A group of Senate Democrats demanded Saturday that a new extension of tentative legal status for would-be undocumented immigrants be part of any year-end spending package, throwing a new wrinkle into an already touchy debate over avoiding a government shutdown.
Led by Sen. Catherine Cortez Masto of Nevada, the Democrats called for an 18-month extension of Temporary Protected Status for more than 400,000 migrants from six countries who currently are protected from deportation under the program.
The Trump administration has tried to end the status for those countries, saying conditions have improved enough in places like El Salvador and Haiti, since the natural disasters that had prompted the status, that the migrants should return home.
But Democrats say they should be given permanent status here and, in the meantime, should be granted an extension of their current protections.
In particular, Democrats said, more than 130,000 TPS holders work in food, transportation or other areas of the economy that are considered essential during the coronavirus pandemic.
“TPS recipients and their families should not have to worry that they will be forced to leave the country they call home in the middle of a global pandemic,” the senators wrote. The letter was signed by more than half of the Senate Democratic Caucus.
Their demand is likely to be met with resistance by Republicans, who are already bracing for fights with Democrats over border wall money and deportation operations funding for U.S. Immigration and Customs Enforcement.
Before this latest demand, Republicans’ top negotiator, Sen. Richard Shelby of Alabama, had said he figured the GOP-led Senate and Democrat-led House were in agreement on about 90% of the spending items.
Whatever deal they reach will not only have to win approval in both chambers, but will have to get President Trump’s signature.
A new spending bill is due by Dec. 11. Without one, the government would careen into a shutdown.
Mr. Trump’s fight over wall money in 2018 already spurred the longest shutdown in U.S. history.
TPS is supposed to be a short-term status so people who were in the U.S. at the time their home countries were struck with natural disasters wouldn’t have to go back and complicate relief efforts. Once the countries recover, the status is supposed to end.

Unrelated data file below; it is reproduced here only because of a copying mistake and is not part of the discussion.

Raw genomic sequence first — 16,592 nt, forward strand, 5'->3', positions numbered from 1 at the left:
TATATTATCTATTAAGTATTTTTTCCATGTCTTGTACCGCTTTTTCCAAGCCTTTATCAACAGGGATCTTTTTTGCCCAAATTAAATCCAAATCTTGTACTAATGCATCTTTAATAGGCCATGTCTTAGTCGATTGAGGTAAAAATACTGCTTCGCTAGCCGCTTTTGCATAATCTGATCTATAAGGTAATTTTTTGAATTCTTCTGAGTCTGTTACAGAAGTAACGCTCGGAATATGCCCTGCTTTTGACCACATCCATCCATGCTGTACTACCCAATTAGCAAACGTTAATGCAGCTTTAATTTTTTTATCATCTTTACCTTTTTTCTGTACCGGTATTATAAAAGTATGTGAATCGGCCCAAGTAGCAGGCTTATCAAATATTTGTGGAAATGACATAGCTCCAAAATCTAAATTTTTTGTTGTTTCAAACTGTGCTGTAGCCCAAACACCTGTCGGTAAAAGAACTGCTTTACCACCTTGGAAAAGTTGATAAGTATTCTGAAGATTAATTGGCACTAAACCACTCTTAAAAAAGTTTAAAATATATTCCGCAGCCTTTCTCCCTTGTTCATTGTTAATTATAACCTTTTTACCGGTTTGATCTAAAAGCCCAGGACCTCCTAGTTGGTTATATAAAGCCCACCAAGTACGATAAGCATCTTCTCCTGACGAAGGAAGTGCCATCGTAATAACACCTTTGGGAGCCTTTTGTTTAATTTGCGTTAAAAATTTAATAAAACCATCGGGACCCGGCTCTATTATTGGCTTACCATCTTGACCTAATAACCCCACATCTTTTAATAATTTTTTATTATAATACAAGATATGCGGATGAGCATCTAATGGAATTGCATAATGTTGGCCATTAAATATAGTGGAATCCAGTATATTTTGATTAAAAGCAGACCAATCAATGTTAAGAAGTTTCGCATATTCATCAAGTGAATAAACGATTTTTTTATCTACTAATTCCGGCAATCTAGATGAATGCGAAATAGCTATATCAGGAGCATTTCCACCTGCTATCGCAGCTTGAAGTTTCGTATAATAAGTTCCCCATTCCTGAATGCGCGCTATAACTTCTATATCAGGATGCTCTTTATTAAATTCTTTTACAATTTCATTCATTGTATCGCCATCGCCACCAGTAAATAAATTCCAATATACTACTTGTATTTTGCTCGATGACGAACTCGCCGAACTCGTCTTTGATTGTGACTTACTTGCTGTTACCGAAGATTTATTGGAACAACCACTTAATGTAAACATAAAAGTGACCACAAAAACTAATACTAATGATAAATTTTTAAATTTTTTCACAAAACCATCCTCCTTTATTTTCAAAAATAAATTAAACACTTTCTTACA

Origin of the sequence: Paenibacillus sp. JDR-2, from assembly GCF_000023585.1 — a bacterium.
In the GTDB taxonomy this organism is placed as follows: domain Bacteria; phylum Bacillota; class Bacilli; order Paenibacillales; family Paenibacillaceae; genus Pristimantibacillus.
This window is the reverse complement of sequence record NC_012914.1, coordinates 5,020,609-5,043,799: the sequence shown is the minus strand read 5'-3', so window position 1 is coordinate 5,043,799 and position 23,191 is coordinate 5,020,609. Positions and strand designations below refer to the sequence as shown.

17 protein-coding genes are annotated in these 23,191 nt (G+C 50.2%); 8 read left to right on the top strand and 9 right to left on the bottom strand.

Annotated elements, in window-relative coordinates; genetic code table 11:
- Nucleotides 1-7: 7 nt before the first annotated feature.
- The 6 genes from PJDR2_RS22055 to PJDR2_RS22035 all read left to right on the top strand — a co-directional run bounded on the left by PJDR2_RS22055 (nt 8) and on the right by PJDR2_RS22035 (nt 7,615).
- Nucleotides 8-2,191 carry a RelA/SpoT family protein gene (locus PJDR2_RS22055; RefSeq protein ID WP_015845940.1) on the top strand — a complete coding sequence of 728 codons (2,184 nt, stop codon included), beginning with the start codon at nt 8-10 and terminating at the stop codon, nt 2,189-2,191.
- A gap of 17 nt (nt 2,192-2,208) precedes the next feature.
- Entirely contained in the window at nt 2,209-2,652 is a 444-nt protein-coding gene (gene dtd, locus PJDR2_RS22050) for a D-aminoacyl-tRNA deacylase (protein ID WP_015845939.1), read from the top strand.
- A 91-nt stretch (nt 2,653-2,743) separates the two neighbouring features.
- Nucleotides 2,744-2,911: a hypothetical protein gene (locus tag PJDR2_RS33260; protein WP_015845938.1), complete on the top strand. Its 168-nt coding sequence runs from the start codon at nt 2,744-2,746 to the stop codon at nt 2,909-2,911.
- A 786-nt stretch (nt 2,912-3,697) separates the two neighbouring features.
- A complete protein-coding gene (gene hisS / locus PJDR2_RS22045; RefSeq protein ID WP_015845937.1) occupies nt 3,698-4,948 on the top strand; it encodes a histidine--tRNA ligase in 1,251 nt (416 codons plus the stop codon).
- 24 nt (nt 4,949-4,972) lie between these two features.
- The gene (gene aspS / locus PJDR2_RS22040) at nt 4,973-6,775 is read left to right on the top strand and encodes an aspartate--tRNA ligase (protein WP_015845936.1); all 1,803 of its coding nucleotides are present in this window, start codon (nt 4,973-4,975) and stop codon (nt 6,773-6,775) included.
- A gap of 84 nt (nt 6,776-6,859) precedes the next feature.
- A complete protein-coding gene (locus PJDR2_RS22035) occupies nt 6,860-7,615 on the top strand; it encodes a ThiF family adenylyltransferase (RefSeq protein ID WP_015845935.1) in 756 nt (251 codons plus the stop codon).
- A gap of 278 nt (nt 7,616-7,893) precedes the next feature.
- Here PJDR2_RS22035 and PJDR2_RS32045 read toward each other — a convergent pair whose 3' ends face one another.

Those who hold TPS are granted work permits, allowing them to support themselves — and to compete for jobs.
The program became controversial as the Obama administration renewed status for hundreds of thousands of Central Americans who have been in the U.S. since the beginning of the century, after earthquakes and hurricanes devastated their home countries.
Democrats argue that the fact that the U.S. has allowed the migrants to live in the U.S. for so long means they have become embedded in society and thus earned their chance at citizenship.
But the Trump administration moved to end TPS for many of the countries on the list, arguing they had finally recovered and their citizens should return home.
A tsunami of lawsuits followed, and the cases are still being fought in courts, so none of the TPS halts has taken effect.
Mr. Trump’s infamous “s—-hole” comment about some foreign nations came when he was discussing TPS countries with senators in a private meeting. The comment has become an issue in those court cases.
Presumptive President-elect Joseph R. Biden is certain to try to renew TPS status for these countries when he takes office, and could grant new protections.
The senators on Saturday acknowledged the first TPS deadline is in March — after Mr. Biden would take office. That makes the timing of Democrats’ demands striking, given the already thorny nature of the spending debate.